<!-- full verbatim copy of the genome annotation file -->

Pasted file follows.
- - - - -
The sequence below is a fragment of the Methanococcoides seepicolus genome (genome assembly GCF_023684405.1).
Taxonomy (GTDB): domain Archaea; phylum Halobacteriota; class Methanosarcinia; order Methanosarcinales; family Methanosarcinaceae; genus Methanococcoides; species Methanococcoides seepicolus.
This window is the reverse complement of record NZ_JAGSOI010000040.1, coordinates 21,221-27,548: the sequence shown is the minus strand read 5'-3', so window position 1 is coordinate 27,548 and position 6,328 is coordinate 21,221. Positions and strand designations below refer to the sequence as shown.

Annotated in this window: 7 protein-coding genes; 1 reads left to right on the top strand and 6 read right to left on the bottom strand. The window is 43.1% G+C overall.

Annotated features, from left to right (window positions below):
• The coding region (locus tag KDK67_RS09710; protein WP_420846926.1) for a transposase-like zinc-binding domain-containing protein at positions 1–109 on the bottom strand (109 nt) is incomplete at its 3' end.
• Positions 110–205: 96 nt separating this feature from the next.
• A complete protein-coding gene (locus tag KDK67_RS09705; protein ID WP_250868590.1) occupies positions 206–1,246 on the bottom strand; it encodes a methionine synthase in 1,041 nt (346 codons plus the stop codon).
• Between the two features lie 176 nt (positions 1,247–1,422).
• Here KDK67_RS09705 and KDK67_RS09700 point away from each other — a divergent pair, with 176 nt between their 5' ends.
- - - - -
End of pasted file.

The sequence below is a fragment of the Methanococcoides seepicolus genome (genome assembly GCF_023684405.1).
Taxonomy (GTDB): domain Archaea; phylum Halobacteriota; class Methanosarcinia; order Methanosarcinales; family Methanosarcinaceae; genus Methanococcoides; species Methanococcoides seepicolus.
This window is the reverse complement of record NZ_JAGSOI010000040.1, coordinates 21,221-27,548: the sequence shown is the minus strand read 5'-3', so window position 1 is coordinate 27,548 and position 6,328 is coordinate 21,221. Positions and strand designations below refer to the sequence as shown.

Annotated in this window: 7 protein-coding genes; 1 reads left to right on the top strand and 6 read right to left on the bottom strand. The window is 43.1% G+C overall.

Annotated features, from left to right (window positions below):
• The coding region (locus tag KDK67_RS09710; protein WP_420846926.1) for a transposase-like zinc-binding domain-containing protein at positions 1–109 on the bottom strand (109 nt) is incomplete at its 3' end.
• Positions 110–205: 96 nt separating this feature from the next.
• A complete protein-coding gene (locus tag KDK67_RS09705; protein ID WP_250868590.1) occupies positions 206–1,246 on the bottom strand; it encodes a methionine synthase in 1,041 nt (346 codons plus the stop codon).
• Between the two features lie 176 nt (positions 1,247–1,422).
• Here KDK67_RS09705 and KDK67_RS09700 point away from each other — a divergent pair, with 176 nt between their 5' ends.